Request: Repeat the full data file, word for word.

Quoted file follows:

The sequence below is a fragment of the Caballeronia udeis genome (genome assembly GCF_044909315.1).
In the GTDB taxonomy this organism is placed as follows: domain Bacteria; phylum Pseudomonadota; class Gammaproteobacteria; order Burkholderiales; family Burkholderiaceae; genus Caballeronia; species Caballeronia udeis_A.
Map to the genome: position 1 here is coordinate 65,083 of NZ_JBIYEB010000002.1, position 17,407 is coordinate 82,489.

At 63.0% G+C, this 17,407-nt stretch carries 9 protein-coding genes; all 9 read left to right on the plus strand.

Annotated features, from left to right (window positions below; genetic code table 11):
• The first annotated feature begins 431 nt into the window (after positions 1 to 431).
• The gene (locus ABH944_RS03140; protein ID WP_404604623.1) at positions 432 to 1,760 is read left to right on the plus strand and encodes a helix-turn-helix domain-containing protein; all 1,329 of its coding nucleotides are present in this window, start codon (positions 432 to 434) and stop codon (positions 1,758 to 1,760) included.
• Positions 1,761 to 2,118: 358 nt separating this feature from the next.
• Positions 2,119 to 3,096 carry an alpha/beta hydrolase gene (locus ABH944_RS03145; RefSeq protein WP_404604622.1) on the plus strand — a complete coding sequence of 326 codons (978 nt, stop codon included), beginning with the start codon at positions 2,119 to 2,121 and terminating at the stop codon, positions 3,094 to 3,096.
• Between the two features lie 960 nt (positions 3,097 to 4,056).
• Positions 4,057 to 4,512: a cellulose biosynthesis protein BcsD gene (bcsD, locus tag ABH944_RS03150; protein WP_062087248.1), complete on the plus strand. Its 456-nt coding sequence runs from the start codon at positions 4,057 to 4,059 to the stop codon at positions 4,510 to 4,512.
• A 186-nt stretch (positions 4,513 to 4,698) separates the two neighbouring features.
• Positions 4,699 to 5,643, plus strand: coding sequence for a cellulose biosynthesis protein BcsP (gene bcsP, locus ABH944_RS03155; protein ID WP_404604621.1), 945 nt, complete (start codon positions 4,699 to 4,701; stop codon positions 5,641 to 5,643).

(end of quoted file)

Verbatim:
The sequence below is a fragment of the Caballeronia udeis genome (genome assembly GCF_044909315.1).
In the GTDB taxonomy this organism is placed as follows: domain Bacteria; phylum Pseudomonadota; class Gammaproteobacteria; order Burkholderiales; family Burkholderiaceae; genus Caballeronia; species Caballeronia udeis_A.
Map to the genome: position 1 here is coordinate 65,083 of NZ_JBIYEB010000002.1, position 17,407 is coordinate 82,489.

At 63.0% G+C, this 17,407-nt stretch carries 9 protein-coding genes; all 9 read left to right on the plus strand.

Annotated features, from left to right (window positions below; genetic code table 11):
• The first annotated feature begins 431 nt into the window (after positions 1 to 431).
• The gene (locus ABH944_RS03140; protein ID WP_404604623.1) at positions 432 to 1,760 is read left to right on the plus strand and encodes a helix-turn-helix domain-containing protein; all 1,329 of its coding nucleotides are present in this window, start codon (positions 432 to 434) and stop codon (positions 1,758 to 1,760) included.
• Positions 1,761 to 2,118: 358 nt separating this feature from the next.
• Positions 2,119 to 3,096 carry an alpha/beta hydrolase gene (locus ABH944_RS03145; RefSeq protein WP_404604622.1) on the plus strand — a complete coding sequence of 326 codons (978 nt, stop codon included), beginning with the start codon at positions 2,119 to 2,121 and terminating at the stop codon, positions 3,094 to 3,096.
• Between the two features lie 960 nt (positions 3,097 to 4,056).
• Positions 4,057 to 4,512: a cellulose biosynthesis protein BcsD gene (bcsD, locus tag ABH944_RS03150; protein WP_062087248.1), complete on the plus strand. Its 456-nt coding sequence runs from the start codon at positions 4,057 to 4,059 to the stop codon at positions 4,510 to 4,512.
• A 186-nt stretch (positions 4,513 to 4,698) separates the two neighbouring features.
• Positions 4,699 to 5,643, plus strand: coding sequence for a cellulose biosynthesis protein BcsP (gene bcsP, locus ABH944_RS03155; protein ID WP_404604621.1), 945 nt, complete (start codon positions 4,699 to 4,701; stop codon positions 5,641 to 5,643).